alexa Use of Hppd-inhibiting Herbicides for Control of Troubl
ISSN: 2329-8863

Advances in Crop Science and Technology
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Research Article

Use of Hppd-inhibiting Herbicides for Control of Troublesome Weeds in the Midsouthern United States

Clay E. Starkey, Jason K. Norsworthy and Lauren M. Schwartz*
Department of Crop, Soils, and Environmental Sciences, University of Arkansas,1366 West Altheimer Drive, Fayetteville, AR 72701, USA
Corresponding Author : Lauren M. Schwartz
Department of Crop, Soils, and
Environmental Sciences University of Arkansas
1366 West Altheimer Drive, Fayetteville, AR72701, USA
Tel: 479-575-3955
[email protected]
Received December 04, 2015; Accepted January 05, 2016; Published January 11, 2016
Citation: Starkey CE, Norsworthy JK, Schwartz LM (2016) Use of Hppd-inhibiting Herbicides for Control of Troublesome Weeds in the Midsouthern United States. Adv Crop Sci Tech 4:205. doi:10.4172/2329-8863.1000205
Copyright: © 2016 Starkey CE, et al. This is an open-access article distributed under the terms of the Creative Commons Attribution License, which permits unrestricted use, distribution, and reproduction in any medium, provided the original author and source are credited.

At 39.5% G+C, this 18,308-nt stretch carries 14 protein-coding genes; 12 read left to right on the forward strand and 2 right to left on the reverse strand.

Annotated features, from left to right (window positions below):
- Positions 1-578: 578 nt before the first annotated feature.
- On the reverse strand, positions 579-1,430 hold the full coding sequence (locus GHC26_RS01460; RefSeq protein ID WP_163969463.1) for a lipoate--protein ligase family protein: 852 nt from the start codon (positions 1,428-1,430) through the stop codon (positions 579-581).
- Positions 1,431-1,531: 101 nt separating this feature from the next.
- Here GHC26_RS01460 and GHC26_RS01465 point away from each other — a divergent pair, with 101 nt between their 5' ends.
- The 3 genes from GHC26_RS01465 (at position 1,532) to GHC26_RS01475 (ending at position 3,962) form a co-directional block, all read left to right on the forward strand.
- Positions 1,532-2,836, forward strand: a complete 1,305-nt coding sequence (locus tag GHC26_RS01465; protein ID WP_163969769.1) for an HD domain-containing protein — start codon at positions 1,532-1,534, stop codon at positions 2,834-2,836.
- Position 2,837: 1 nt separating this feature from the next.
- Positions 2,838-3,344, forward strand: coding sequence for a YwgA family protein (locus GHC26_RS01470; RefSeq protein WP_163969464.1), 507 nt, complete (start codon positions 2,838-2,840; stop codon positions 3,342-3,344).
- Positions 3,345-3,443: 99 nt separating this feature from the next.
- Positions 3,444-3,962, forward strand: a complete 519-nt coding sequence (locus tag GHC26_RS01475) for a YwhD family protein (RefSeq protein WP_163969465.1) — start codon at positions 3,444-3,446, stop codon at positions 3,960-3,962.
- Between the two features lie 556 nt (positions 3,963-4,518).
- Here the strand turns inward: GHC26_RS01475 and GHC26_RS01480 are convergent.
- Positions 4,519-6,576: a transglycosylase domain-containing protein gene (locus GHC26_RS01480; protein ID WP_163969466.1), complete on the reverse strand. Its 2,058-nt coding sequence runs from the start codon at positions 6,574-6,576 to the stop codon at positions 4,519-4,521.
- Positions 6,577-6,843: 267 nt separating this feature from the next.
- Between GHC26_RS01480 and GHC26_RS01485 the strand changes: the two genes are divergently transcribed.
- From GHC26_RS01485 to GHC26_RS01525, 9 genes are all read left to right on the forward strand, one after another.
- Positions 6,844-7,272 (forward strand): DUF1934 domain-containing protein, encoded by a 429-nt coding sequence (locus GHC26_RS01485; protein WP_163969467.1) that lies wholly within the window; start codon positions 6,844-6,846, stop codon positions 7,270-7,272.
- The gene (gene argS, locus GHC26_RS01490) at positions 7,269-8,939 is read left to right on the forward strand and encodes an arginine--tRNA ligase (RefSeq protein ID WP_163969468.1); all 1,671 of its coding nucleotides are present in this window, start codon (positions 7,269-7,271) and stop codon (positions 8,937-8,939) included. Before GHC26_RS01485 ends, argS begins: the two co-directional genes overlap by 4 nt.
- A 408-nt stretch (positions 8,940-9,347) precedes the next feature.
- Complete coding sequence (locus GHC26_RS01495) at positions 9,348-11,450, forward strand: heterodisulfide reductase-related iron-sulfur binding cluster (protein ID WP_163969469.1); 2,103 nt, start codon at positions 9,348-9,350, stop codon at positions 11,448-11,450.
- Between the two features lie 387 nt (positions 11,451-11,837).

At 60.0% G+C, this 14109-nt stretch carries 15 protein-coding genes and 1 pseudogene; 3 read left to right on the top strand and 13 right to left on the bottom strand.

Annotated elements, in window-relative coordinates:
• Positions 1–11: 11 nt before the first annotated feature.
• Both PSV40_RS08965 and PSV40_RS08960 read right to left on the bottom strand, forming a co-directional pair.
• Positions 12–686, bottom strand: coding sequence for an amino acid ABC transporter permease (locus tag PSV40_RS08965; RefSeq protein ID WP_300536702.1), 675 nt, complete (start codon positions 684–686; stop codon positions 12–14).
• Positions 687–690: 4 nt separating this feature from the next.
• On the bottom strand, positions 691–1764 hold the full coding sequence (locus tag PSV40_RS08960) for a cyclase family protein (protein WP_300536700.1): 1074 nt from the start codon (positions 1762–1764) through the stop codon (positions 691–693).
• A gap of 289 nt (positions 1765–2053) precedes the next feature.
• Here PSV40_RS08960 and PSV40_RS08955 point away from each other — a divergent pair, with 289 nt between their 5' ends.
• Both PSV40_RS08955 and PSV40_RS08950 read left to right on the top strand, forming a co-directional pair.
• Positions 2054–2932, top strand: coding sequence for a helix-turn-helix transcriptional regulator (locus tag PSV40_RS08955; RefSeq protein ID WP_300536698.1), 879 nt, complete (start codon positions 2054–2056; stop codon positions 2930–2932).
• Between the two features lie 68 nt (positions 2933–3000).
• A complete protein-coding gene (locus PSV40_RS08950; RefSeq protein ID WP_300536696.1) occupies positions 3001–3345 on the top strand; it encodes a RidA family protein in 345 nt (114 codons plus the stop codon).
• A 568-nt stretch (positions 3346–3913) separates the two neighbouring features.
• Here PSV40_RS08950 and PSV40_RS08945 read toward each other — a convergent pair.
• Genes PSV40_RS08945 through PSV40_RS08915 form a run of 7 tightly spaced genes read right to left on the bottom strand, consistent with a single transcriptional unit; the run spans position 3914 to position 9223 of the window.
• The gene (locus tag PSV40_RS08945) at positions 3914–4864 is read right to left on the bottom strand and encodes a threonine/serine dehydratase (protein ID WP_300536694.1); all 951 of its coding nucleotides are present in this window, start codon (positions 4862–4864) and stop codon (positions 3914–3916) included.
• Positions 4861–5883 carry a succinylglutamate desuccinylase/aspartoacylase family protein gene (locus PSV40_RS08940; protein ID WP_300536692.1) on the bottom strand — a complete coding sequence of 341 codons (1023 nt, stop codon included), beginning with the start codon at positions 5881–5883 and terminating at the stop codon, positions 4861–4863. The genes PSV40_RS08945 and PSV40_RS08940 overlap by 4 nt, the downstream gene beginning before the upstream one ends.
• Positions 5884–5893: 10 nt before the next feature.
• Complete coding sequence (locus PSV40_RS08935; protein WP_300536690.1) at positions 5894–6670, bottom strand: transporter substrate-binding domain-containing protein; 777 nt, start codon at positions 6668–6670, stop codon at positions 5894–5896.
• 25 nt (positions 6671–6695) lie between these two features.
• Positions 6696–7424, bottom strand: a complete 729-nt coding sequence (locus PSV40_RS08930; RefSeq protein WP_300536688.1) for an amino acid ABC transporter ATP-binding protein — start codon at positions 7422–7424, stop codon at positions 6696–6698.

Transgenic crops provide cotton and soybean producers additional weed control options for many of the most problematic weeds in mid southern US. production systems. The expected commercialization of 4-hydroxyphenylpyruvate dioxygenase (HPPD)-resistant soybean in 2017 and cotton in 2020 will provide producers the option to apply HPPD-inhibiting herbicides that will offer an alternative mechanism of action for previously hardto- control weeds. Experiments were conducted in 2010 and 2011 to determine the efficacy of HPPD-inhibiting herbicides applied pre emergence (PRE) or post emergence (POST) for control of problematic weeds of cotton and soybean in the mid southern US. PRE experiments were conducted to understand the length and degree of control of Palmer amaranth and barn yard grass that could be expected with HPPD-inhibiting herbicides compared with current standards on silt loam and clay soil textures. The HPPD herbicides evaluated included mesotrione, tembotrione, and isoxaflutole compared to several standards currently labeled in soybean. In the POST experiment, applications of isoxaflutole, tembotrione, glyphosate, and two rates of glufosinate applied alone and both HPPD herbicides combined with glyphosate or glufosinate were evaluated for control of Palmer amaranth, barn yard grass, hemp sesbania, and yellow nutsedge. When herbicides were applied PRE, the HPPD-inhibiting herbicides and the current standard treatments all provided greater than 90% control of Palmer amaranth 4 weeks after treatment (WAT) on both soil textures. Barn yard grass control with HPPD-inhibitors was generally weaker than the current standards with the exception of mesotrione which proved to be comparable to the standards 4 WAT. In the POST experiment, all treatments, except for glyphosate alone, provided excellent (>85%) control of Palmer amaranth less than 10 cm in height. Barn yard grass, yellow nutsedge, and hemp sesbania were effectively controlled with HPPDinhibiting herbicides with and without glufosinate or glyphosate.


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